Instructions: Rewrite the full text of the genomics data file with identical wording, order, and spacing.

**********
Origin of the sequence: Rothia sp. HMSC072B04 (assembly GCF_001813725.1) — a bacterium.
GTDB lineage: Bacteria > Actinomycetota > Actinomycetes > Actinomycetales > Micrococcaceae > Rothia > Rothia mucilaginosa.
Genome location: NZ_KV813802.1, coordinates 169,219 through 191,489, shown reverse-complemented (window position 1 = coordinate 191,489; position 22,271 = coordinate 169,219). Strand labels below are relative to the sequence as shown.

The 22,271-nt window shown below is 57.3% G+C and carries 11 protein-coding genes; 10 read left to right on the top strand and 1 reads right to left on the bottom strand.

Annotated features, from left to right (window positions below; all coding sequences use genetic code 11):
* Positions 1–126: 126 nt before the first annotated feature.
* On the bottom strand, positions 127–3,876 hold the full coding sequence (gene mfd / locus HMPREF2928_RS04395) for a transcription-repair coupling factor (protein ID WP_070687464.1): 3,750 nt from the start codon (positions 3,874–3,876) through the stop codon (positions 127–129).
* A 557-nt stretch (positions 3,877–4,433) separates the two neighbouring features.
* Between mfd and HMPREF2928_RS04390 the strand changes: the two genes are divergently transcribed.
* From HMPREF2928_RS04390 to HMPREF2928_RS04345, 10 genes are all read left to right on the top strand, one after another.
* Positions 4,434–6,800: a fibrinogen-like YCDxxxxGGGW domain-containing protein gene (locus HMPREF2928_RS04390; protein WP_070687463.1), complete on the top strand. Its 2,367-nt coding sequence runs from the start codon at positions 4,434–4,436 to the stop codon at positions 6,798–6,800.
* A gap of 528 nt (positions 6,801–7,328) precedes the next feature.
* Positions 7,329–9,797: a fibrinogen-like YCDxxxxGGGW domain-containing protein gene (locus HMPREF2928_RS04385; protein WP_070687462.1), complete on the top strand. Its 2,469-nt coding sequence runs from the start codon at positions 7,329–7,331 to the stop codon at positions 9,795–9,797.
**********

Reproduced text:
Origin of the sequence: Rothia sp. HMSC072B04 (assembly GCF_001813725.1) — a bacterium.
GTDB lineage: Bacteria > Actinomycetota > Actinomycetes > Actinomycetales > Micrococcaceae > Rothia > Rothia mucilaginosa.
Genome location: NZ_KV813802.1, coordinates 169,219 through 191,489, shown reverse-complemented (window position 1 = coordinate 191,489; position 22,271 = coordinate 169,219). Strand labels below are relative to the sequence as shown.

The 22,271-nt window shown below is 57.3% G+C and carries 11 protein-coding genes; 10 read left to right on the top strand and 1 reads right to left on the bottom strand.

Annotated features, from left to right (window positions below; all coding sequences use genetic code 11):
* Positions 1–126: 126 nt before the first annotated feature.
* On the bottom strand, positions 127–3,876 hold the full coding sequence (gene mfd / locus HMPREF2928_RS04395) for a transcription-repair coupling factor (protein ID WP_070687464.1): 3,750 nt from the start codon (positions 3,874–3,876) through the stop codon (positions 127–129).
* A 557-nt stretch (positions 3,877–4,433) separates the two neighbouring features.
* Between mfd and HMPREF2928_RS04390 the strand changes: the two genes are divergently transcribed.
* From HMPREF2928_RS04390 to HMPREF2928_RS04345, 10 genes are all read left to right on the top strand, one after another.
* Positions 4,434–6,800: a fibrinogen-like YCDxxxxGGGW domain-containing protein gene (locus HMPREF2928_RS04390; protein WP_070687463.1), complete on the top strand. Its 2,367-nt coding sequence runs from the start codon at positions 4,434–4,436 to the stop codon at positions 6,798–6,800.
* A gap of 528 nt (positions 6,801–7,328) precedes the next feature.
* Positions 7,329–9,797: a fibrinogen-like YCDxxxxGGGW domain-containing protein gene (locus HMPREF2928_RS04385; protein WP_070687462.1), complete on the top strand. Its 2,469-nt coding sequence runs from the start codon at positions 7,329–7,331 to the stop codon at positions 9,795–9,797.